While Holmes got off easy, there are plenty of cyclists that have received tickets and other punishments for arguing with officers over what is or isn't the law around those parts. For cyclists that have gotten tickets for following the law, you may have legal recourse available to you. Contact us today.

Bicycle Accidents on the Rise In Chicago This Summer

Friday, October 14, 2016

Bicycling is on the rise, especially among twenty-somethings. Combine the benefits -- great exercise, no fuel costs, maneuverability -- and you've got a great way to get around. But along with the benefits, there are also plenty of risks such as low-visibility, failure to wear helmets, making risky maneuvers and taking unnecessary chances in the interest of shaving a few minutes off a commute, are among the things that cause accidents between cyclists and motor vehicles. On September 4th of this year, the Chicago Tribune ran an editorial about the alarming increase in fatal bicycle accidents in an around the city, urging both cyclists and vehicle operators to be more careful and alert.

The editorial, entitled Bicyclists, be careful. Motorists be watchful. Everyone, slow down, chronicled several fatal accidents that occurred on the streets of the city this summer:

  • In June, a 29-year-old bicycle messenger headed for Lake Michigan after work was struck and killed by a tour bus on North Michigan Avenue just a few hundred yards from his beach destination.
  • In July, a 25-year-old bike-share cyclist collided with a flatbed truck and was killed.
  • In August, a 20-year-old student at the School of the Art Institute of Chicago was bicycling on North Michigan Avenue when a semi-truck crossed into the bike lane and fatally struck her. Just one day later, a 58-year-old man was killed by a cargo van while bicycling in Garfield Park.

The article goes on to note that these accidents are not unusual. They actually mirror a nationwide trend. According to the National Highway Safety Administration, bicycling accidents actually increased 12.2% in 2015.

Bicyclists and cars share the same roads, and both are responsible for changing these statistics by obeying traffic laws, watching out for pedestrians and pets, and respecting other drivers whether they're in a car, a truck or on a 10-speed.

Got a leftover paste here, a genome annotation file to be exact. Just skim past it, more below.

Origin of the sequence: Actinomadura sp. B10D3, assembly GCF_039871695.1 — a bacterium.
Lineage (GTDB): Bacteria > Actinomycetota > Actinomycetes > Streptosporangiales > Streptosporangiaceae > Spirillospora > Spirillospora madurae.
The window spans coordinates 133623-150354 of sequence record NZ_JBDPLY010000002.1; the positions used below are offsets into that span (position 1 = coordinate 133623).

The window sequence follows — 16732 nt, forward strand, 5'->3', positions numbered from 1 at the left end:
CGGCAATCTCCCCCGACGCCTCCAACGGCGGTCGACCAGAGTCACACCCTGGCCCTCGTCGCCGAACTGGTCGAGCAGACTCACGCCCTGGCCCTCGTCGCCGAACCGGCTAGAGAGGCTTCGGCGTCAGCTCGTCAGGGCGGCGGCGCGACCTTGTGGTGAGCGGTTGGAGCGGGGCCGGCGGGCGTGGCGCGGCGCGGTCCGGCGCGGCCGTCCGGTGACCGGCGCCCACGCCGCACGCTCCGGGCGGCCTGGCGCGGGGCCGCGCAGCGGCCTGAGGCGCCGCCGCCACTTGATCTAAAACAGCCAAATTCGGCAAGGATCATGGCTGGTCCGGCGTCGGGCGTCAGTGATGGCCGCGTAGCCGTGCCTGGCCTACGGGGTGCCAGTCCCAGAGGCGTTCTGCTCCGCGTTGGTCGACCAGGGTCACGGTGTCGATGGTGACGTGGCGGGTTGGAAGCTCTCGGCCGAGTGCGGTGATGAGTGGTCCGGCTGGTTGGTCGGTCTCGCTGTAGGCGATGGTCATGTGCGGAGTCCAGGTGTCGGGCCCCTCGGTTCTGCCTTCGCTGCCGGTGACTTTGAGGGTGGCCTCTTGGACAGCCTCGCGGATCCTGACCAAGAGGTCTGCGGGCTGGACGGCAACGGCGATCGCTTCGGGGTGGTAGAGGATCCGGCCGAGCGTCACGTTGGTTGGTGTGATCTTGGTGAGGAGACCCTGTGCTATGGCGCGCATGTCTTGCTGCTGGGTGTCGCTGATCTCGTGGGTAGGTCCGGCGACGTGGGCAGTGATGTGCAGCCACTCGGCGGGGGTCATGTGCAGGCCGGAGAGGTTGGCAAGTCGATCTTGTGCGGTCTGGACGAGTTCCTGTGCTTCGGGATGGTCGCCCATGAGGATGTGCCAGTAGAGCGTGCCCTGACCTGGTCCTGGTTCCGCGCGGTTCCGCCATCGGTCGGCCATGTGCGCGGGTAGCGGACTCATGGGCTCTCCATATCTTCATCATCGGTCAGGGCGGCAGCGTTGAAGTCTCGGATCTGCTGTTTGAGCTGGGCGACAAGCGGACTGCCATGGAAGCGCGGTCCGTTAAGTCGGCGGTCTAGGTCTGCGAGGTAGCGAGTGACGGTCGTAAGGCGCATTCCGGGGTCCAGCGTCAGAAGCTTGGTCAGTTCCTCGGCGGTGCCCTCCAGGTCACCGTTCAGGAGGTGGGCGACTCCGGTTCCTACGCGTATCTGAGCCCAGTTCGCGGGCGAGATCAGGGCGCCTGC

If you've been injured in a bicycling accident in the State of California contact us. Attorney Brustin is an avid cyclist himself and has been protecting cyclists rights for the past twenty years and counting!

Are Your Bicycle Tires An Accident Waiting to Happen?

Friday, October 07, 2016

If you use your bicycle everyday to ferry yourself around town, your tires are enduring a lot of wear and tear. Even veteran cyclists fail to note the condition of their tires at times. However, a blowout of a bicycle tire can be just as dangerous as a blowout on a car tire, especially if you frequently cycle in high traffic areas. Yet, when do you know if it is time to change out your bicycle tires?

  • Can you see threads on your tires contact surface?
  • Are there any visible holes, gashes, bubbles, or cracks on your tires?
  • Are your tires losing air faster than usual?
  • Do you see your tire’s wear indicator?

If you answered yes to any of the above questions, then it is tire to change out your tires. Whether you have endured any damage to your tires or you have just been using them for awhile, both can be dangerous to your safety and the safety of others. Just like a vehicle who we have to share the road with, maintaining your equipment is essential and we should never skimp on it. If there is any doubt on the condition of your tires or any other part on your bicycle, it is best to have it checked out by a mechanic at your local bike shop.

Have you been in a bicycle accident due to your tires or any other circumstance and need legal representation? Contact us today to see what the Law Office of Gary Bustin can do for you.


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We handle cases throughout California, including the cities of: